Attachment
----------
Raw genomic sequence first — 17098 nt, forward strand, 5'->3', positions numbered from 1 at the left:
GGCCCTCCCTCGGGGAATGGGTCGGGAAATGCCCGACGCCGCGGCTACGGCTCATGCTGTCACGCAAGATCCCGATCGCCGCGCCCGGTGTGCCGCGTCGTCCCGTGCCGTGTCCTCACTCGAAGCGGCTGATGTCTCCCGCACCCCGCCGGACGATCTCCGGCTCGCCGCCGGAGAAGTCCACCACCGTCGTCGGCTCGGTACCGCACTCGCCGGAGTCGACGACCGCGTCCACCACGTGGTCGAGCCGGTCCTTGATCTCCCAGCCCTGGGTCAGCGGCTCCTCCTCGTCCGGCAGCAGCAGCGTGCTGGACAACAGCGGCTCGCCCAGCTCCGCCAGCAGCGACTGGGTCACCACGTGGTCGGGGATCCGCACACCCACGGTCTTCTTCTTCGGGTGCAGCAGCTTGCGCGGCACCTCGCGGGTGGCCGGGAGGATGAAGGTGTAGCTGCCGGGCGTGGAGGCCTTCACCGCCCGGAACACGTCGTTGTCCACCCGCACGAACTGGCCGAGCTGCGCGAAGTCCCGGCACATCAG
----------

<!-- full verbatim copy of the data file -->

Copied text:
Raw genomic sequence first — 17098 nt, forward strand, 5'->3', positions numbered from 1 at the left:
GGCCCTCCCTCGGGGAATGGGTCGGGAAATGCCCGACGCCGCGGCTACGGCTCATGCTGTCACGCAAGATCCCGATCGCCGCGCCCGGTGTGCCGCGTCGTCCCGTGCCGTGTCCTCACTCGAAGCGGCTGATGTCTCCCGCACCCCGCCGGACGATCTCCGGCTCGCCGCCGGAGAAGTCCACCACCGTCGTCGGCTCGGTACCGCACTCGCCGGAGTCGACGACCGCGTCCACCACGTGGTCGAGCCGGTCCTTGATCTCCCAGCCCTGGGTCAGCGGCTCCTCCTCGTCCGGCAGCAGCAGCGTGCTGGACAACAGCGGCTCGCCCAGCTCCGCCAGCAGCGACTGGGTCACCACGTGGTCGGGGATCCGCACACCCACGGTCTTCTTCTTCGGGTGCAGCAGCTTGCGCGGCACCTCGCGGGTGGCCGGGAGGATGAAGGTGTAGCTGCCGGGCGTGGAGGCCTTCACCGCCCGGAACACGTCGTTGTCCACCCGCACGAACTGGCCGAGCTGCGCGAAGTCCCGGCACATCAG